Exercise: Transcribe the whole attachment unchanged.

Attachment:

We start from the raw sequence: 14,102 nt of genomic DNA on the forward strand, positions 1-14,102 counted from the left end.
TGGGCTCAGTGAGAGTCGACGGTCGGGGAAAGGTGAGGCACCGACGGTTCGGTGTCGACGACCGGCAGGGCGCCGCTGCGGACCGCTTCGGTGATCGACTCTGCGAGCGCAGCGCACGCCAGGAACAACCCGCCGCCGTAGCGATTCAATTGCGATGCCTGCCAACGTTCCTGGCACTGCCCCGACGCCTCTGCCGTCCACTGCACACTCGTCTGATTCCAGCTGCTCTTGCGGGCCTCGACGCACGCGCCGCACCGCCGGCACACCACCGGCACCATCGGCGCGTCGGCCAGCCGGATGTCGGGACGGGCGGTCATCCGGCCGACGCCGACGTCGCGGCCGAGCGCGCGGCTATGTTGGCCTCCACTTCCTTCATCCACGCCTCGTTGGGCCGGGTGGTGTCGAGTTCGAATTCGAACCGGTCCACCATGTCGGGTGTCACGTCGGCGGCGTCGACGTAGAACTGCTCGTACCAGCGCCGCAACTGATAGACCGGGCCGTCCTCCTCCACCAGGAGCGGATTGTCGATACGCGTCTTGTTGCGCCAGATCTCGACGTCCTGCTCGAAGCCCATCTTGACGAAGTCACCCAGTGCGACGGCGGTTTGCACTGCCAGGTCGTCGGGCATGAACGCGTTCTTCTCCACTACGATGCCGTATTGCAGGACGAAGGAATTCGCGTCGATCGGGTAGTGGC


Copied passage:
We start from the raw sequence: 14,102 nt of genomic DNA on the forward strand, positions 1-14,102 counted from the left end.
TGGGCTCAGTGAGAGTCGACGGTCGGGGAAAGGTGAGGCACCGACGGTTCGGTGTCGACGACCGGCAGGGCGCCGCTGCGGACCGCTTCGGTGATCGACTCTGCGAGCGCAGCGCACGCCAGGAACAACCCGCCGCCGTAGCGATTCAATTGCGATGCCTGCCAACGTTCCTGGCACTGCCCCGACGCCTCTGCCGTCCACTGCACACTCGTCTGATTCCAGCTGCTCTTGCGGGCCTCGACGCACGCGCCGCACCGCCGGCACACCACCGGCACCATCGGCGCGTCGGCCAGCCGGATGTCGGGACGGGCGGTCATCCGGCCGACGCCGACGTCGCGGCCGAGCGCGCGGCTATGTTGGCCTCCACTTCCTTCATCCACGCCTCGTTGGGCCGGGTGGTGTCGAGTTCGAATTCGAACCGGTCCACCATGTCGGGTGTCACGTCGGCGGCGTCGACGTAGAACTGCTCGTACCAGCGCCGCAACTGATAGACCGGGCCGTCCTCCTCCACCAGGAGCGGATTGTCGATACGCGTCTTGTTGCGCCAGATCTCGACGTCCTGCTCGAAGCCCATCTTGACGAAGTCACCCAGTGCGACGGCGGTTTGCACTGCCAGGTCGTCGGGCATGAACGCGTTCTTCTCCACTACGATGCCGTATTGCAGGACGAAGGAATTCGCGTCGATCGGGTAGTGGC